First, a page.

You may be correct in stating, ‘Just as it administered Jaffna successfully enough to believe that it had established a government, the LTTE felt it could take on an army frontally’. Now flip this point to arrive at an answer to the question you have posed in the cover, ‘When Jaffna falls what next?’ Just as they have taken the LTTE frontally, can the Army and the President feel comfortable that they can establish a government in Jaffna? This will be akin to the mental peace of a guy who pretends to sleep in the tiger’s den.”
I appreciated Mervyn de Silva’s magnanimity in publishing my letter in full, without any deletions or mangling, though my letter was critical of his expressed opinion. I guess that he accepted the merits in my rebuttal. Now after a lapse of over 6 years, with a defence-operation budget of more than two million dollars per day, Pirabhakaran had taught a lesson to some of the decision makers in the Sri Lankan military ranks and sensible Sinhalese politicians that LTTE cannot be militarily decimated. This is why I consider him as the foremost paradigm shifter in the military history of Tamil nationalism for the past 500 years. This is not a hyperbole since I have established my evaluation criteria in the previous chapter (see, Pirabhakaran Phenomenon – part 38).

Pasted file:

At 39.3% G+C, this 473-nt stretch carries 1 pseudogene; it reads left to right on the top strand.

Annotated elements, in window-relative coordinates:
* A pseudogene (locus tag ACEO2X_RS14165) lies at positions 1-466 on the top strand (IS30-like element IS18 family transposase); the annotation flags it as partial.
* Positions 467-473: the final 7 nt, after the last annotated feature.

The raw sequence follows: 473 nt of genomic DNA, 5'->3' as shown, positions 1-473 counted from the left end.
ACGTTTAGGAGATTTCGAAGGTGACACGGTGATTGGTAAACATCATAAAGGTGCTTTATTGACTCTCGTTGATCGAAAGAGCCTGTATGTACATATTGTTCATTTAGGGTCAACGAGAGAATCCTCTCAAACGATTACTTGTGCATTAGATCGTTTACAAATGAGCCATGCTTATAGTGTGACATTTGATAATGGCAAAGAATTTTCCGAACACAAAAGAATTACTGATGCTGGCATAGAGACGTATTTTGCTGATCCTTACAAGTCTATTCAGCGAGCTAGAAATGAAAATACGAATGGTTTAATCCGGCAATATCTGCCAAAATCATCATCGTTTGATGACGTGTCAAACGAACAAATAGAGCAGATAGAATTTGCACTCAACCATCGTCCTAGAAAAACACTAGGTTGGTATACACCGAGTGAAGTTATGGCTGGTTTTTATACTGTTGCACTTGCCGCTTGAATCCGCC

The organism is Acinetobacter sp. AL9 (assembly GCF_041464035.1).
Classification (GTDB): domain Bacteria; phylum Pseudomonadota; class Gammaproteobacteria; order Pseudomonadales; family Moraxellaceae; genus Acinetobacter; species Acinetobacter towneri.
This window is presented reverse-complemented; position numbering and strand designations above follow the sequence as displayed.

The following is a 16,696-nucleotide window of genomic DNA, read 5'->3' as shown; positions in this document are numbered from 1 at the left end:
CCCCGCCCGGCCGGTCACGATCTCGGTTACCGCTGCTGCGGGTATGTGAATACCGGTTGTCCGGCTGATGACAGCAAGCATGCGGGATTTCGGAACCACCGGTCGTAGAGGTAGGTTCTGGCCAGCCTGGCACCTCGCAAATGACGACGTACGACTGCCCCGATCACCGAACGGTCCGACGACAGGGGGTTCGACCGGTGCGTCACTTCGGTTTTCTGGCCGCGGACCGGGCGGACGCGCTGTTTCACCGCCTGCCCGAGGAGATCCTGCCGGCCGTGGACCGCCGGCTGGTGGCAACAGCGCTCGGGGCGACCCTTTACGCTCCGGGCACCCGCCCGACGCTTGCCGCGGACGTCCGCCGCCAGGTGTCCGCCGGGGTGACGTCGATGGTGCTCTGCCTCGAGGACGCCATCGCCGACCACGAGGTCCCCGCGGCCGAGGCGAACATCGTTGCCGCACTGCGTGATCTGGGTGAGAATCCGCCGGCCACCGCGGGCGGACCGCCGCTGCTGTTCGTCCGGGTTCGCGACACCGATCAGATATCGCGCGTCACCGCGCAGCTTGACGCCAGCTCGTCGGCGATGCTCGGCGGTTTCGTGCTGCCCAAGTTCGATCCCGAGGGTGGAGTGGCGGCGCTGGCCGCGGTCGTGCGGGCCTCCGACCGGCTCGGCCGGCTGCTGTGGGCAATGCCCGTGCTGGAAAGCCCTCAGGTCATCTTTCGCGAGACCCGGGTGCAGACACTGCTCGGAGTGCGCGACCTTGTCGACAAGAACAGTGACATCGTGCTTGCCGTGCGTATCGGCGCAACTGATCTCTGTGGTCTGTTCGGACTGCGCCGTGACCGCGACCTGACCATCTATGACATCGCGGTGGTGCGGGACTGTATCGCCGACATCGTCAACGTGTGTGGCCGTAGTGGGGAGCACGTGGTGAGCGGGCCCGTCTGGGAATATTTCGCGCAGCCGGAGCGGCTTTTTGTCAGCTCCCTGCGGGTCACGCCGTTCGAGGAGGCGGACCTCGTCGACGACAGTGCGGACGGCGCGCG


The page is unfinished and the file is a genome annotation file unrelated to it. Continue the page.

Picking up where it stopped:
The Paradigm Shifter
First, I wish to introduce the terms ‘paradigms’, ‘paradigm shifter’ and ‘paradigm pioneers’. In science, the term ‘paradigm shift’ gained prominence following the publication of historian Thomas Kuhn’s path-breaking book, The Structure of Scientific Revolutions’ in 1962. To quote from a readable brief commentary on paradigm, paradigm shift and paradigm shifter authored by physician Jeffrey Schwartz,
“Paradigms are sets of rules and regulations that establish boundaries for successful work. As a paradigm changes, the game itself changes. New rules apply. Failure to keep up with change can cause problems – even failure. Since change is inevitable, and paradigms are constantly changing, watching for these changes enables growth. A paradigm shift occurs when a problem is discovered that cannot be solved by the existing set of rules.” [in Inside Emergency Consultants Inc. Newsletter, Winter 2002, vol.4, no.1]